“Buying on installment credit is quite popular in some European countries such as Turkey,” said Zilvinas Bareisis, a senior analyst at Celent. “Some Spanish banks have also been successful at encouraging their customers to utilize their existing credit lines on their credit cards by offering installment option via a mobile app at the point of sale. However, these are bank offerings based on existing credit arrangements.”

Gil Don, Splitit’s CEO, said the company’s technology helps banks generate more credit and debit card transactions and to compete with nonbank alternative payments providers such as Affirm or Klarna. He notes that alternative installment payment providers typically can be used only in their country of operation for domestic purchases, whereas Splitit is cross-border.

Splitit isn’t targeting Latin America, because of the high penetration of local installment payment services in countries across the region such as Brazil.

“We’re focusing on the U.S. and Europe, and see Asia-Pacific as an important market,” said Don. “We already have some merchants in Australia and Singapore, and are looking at China, Indonesia, Japan, Malaysia and Pakistan.”

Don said Splitit now has around 800 merchants using its solution, of whom 70 percent are based in the U.S. and the remainder in Europe. Splitit has an R&D center in Israel and an office in London.

“Around 95 percent of our merchants are online retailers,” said Don. “They are all sizes, ranging from merchants doing a small amount of business each month to merchants doing millions of dollars a month.”

Adding support for debit cards also brought on some risk, which necessitated the $400 limit.

“A debit card is linked to a bank account balance, and since we don’t know the customer’s bank account balance, we limit the purchase amount,” said Don. “Also, we see that Splitit debit card transactions tend to come from verticals with low average-order values, such as fashion, where the average purchase value is $75.”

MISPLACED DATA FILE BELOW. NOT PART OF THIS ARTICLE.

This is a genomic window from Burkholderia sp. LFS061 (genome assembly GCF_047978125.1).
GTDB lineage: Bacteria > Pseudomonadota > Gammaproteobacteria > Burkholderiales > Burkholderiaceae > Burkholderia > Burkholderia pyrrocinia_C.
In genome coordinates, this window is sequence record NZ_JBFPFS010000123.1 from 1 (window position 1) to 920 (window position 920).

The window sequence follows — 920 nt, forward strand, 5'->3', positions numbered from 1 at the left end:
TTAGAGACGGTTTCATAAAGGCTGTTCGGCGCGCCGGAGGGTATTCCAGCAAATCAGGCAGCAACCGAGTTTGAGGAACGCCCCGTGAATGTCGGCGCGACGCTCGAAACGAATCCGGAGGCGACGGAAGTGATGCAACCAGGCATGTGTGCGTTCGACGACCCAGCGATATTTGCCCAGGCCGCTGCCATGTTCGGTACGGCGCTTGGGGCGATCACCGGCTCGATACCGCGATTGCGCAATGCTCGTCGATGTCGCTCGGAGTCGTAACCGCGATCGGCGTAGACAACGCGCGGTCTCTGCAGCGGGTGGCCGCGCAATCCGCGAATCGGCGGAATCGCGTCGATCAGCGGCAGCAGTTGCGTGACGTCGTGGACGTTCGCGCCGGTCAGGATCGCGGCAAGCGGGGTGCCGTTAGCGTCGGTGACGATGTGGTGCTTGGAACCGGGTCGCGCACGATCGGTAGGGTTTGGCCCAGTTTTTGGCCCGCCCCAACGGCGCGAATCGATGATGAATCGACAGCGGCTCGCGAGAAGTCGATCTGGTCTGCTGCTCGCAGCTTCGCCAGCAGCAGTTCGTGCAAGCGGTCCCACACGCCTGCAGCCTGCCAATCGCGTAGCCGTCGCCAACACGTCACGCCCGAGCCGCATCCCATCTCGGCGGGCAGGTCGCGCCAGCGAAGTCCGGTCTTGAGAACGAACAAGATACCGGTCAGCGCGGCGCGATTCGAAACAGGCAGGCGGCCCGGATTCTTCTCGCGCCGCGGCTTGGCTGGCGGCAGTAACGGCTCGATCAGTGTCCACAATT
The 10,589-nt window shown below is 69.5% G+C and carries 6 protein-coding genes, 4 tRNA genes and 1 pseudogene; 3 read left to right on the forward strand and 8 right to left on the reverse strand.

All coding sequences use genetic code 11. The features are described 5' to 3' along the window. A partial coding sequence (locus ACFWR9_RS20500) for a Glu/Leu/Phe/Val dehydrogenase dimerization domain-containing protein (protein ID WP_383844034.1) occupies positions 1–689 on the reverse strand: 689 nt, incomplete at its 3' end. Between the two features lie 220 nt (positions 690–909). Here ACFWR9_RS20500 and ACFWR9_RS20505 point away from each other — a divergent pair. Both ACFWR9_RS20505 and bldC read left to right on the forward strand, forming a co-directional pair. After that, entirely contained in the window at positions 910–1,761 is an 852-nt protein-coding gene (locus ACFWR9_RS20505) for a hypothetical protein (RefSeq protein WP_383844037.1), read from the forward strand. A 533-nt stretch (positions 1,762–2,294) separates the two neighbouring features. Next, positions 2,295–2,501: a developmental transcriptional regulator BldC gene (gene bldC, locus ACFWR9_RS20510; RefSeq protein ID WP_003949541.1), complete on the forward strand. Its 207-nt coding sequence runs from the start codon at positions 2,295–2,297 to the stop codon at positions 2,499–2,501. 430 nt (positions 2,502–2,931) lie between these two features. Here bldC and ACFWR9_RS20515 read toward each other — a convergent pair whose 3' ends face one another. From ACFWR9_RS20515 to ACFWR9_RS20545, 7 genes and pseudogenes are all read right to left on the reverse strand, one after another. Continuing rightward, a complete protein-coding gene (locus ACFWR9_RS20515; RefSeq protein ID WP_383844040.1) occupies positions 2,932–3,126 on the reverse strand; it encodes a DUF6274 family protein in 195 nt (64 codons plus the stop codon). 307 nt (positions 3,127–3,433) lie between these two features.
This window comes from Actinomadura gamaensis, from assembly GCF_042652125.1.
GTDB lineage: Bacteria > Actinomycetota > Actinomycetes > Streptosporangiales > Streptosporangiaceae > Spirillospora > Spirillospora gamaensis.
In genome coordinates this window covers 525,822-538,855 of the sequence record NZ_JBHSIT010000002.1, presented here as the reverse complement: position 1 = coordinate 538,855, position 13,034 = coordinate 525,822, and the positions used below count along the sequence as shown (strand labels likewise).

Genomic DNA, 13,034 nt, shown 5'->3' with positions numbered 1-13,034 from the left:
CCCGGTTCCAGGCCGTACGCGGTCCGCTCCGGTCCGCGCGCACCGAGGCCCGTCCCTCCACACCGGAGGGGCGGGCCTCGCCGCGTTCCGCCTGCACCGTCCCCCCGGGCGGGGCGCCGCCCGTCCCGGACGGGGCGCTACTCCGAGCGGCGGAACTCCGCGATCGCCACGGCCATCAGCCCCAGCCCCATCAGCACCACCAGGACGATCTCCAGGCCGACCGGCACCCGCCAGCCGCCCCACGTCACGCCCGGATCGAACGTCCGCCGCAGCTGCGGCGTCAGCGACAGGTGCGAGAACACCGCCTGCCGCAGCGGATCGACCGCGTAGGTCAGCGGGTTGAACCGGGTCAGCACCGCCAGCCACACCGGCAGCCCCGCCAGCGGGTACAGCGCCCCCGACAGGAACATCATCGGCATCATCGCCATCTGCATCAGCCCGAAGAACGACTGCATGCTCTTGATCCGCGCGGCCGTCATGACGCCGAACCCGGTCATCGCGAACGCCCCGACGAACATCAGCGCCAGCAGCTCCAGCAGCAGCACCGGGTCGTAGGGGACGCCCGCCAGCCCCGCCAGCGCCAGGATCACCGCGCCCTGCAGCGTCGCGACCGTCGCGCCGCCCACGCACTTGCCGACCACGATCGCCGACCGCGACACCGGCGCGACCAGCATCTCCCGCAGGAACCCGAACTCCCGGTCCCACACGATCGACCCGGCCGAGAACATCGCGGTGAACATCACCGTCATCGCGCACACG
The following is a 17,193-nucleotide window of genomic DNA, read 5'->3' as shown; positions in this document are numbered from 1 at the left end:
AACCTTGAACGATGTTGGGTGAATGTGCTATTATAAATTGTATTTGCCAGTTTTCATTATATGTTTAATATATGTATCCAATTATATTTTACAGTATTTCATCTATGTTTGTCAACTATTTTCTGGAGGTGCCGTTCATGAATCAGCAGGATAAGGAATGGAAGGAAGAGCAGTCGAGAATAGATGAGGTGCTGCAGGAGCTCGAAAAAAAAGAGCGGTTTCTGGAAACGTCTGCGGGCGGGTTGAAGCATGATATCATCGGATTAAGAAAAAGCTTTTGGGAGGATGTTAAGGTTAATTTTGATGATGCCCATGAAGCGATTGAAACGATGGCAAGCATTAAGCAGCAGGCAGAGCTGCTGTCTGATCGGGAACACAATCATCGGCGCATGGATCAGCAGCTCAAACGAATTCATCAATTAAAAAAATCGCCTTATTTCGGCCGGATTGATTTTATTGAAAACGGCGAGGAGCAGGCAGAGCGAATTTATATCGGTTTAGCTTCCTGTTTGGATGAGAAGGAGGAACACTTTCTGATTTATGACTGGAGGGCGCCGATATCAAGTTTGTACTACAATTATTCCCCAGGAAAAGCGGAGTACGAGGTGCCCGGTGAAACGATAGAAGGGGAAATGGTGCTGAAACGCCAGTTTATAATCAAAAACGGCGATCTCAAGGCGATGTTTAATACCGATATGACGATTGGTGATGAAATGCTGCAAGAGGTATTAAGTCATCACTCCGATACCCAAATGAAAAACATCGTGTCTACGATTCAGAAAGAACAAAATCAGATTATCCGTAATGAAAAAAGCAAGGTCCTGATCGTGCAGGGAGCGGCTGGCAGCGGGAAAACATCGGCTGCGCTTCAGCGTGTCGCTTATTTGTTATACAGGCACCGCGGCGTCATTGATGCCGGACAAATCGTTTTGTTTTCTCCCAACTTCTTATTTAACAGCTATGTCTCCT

Cosmetics or jewelry items can cost several hundred dollars, while typically still come in under the $400 level.

“We want to give millennials who don’t have high salaries the option of using their debit cards for buying fashion, cosmetics or jewelry,” Don said.

When Splitit adds its solution to the POS terminals in a brick-and-mortar store, it provides a virtual POS application which connects over the internet with the POS terminals.

In the U.S., Splitit has been working with Nova, a Miami-based processor, to implement Splitit software into the POS terminals of Nova’s merchant clients. Several of these stores have already gone live with Splitit, including booths selling cosmetics and jewelry in malls.

In April 2017, Splitit partnered with the open-source e-commerce platform Magento, enabling merchants to integrate Splitit’s monthly credit payment option into their checkout processes.

“We integrate via APIs with major e-commerce platforms such as Magento, Shopify, TrueCommerce, and Salesforce.com,” said Don. “Also, we have agreements with leading processors in the U.S. and Europe, such as Adyen, First Data, Global Payments and WorldPay."

Splitit doesn’t require issuers or acquirers to make any changes to their systems, but merchants have to download Splitit’s API. Splitit claims merchants adding its solution to their payments checkout options see tangible benefits to their business. “We have merchant clients in Europe who’ve seen an 80 percent-plus increase in average order value from using Splitit,” said Don.

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Robin Arnfield

Robin Arnfield is a freelance banking and payments industry journalist. He began his journalism career in the U.K. writing for a daily business news service in 1983 and began covering payments in 1986. He has been based in Canada since 2003.